The Commitment to Reducing Inequality Index
In 2015, the leaders of 193 governments promised to reduce inequality as part of the Sustainable Development Goals (SDGs). Without reducing inequality, meeting the SDG to eliminate poverty will be impossible.
The Commitment to Reducing Inequality Index uses a new database of indicators covering 152 countries, which measures government action on social spending, tax and labour rights.
This first version of the CRI Index is work in progress, and DFI and Oxfam welcome comments and additions. We find that there is an urgent need for coordinated global investment to significantly improve the data on inequality and policies to reduce it, and much greater concerted action by governments across the world to reduce the gap between rich and poor.
Great Britain comes 17th, with the index noting:
The UK is ranked 17th globally, outscoring poorer countries, many of which lack welfare provision or a basic minimum wage. It does less well when compared to other rich nations, coming 6th out of the G7. Spending on social protection, education and health is below the OECD average. Britain scores well on labour due to the relative strength of its laws protecting women and unions. However these may not benefit workers in the growing gig economy.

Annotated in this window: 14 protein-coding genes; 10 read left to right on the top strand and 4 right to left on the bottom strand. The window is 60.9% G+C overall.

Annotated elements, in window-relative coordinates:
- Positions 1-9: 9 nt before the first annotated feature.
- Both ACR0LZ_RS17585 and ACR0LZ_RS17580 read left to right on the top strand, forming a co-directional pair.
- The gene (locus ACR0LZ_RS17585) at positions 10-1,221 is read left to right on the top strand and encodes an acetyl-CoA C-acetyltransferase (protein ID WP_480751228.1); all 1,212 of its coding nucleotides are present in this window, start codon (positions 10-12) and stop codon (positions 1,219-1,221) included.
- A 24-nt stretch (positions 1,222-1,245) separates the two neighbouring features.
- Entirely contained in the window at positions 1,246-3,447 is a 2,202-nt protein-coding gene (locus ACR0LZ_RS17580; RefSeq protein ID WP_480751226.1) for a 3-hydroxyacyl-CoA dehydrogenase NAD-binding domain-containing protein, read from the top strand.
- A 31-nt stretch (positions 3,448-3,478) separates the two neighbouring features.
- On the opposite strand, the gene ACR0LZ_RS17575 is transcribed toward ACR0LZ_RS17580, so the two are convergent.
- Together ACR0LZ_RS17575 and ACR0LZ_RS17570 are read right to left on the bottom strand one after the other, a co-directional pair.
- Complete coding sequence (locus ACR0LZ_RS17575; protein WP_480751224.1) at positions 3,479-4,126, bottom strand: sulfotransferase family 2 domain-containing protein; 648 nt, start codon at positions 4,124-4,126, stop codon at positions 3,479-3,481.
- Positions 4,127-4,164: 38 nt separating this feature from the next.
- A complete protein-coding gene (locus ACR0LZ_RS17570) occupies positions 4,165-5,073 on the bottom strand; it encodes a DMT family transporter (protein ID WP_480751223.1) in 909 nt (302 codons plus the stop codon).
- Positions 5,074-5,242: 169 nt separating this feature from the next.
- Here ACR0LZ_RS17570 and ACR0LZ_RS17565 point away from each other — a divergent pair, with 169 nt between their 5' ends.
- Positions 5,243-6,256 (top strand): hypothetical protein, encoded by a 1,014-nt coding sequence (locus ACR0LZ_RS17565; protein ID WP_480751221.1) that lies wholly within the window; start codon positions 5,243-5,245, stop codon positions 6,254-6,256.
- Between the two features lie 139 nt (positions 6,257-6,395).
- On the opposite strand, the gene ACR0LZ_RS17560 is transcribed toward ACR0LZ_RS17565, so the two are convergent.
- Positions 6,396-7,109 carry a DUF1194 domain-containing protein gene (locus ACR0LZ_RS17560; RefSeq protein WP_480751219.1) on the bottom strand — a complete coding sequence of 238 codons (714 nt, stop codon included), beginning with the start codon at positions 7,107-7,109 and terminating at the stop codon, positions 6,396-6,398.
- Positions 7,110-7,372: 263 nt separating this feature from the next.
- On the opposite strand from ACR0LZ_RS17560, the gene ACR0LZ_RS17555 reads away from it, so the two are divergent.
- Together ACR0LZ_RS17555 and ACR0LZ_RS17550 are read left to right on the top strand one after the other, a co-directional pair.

New Scots events
The Scottish Government's first New Scots refugee integration strategy ran from 2014 to 2017. A final report on the progress made is available online: www.gov.scot/newscotsfinalreport.
The Scottish Government, COSLA and the Scottish Refugee Council are working to develop a new refugee integration strategy for Scotland. We want to hear the views of a wide range of organisations, groups and individuals with an interest in refugee integration to inform the new strategy.
To do this, we are encouraging people and organisations across Scotland to hold engagement events to talk about what should be in the new strategy. You can download a facilitation guide to help you plan an event.
We recommend that you hold your event by 7 September to give enough time to write up and submit your feedback by the engagement close of 15 September.
New film on co-production in Scotland
‘Rocky Road’ tells the inside story of how local community activists took over the Community Centre in their ex-mining village Dalmellington.
In this 5-minute film, community activist Sharon Smith and Angela Graham, Senior Estates Surveyor at East Ayrshire Council, take the camera into their own hands, and grill one another about the ups and downs of the process. It’s a revealing conversation.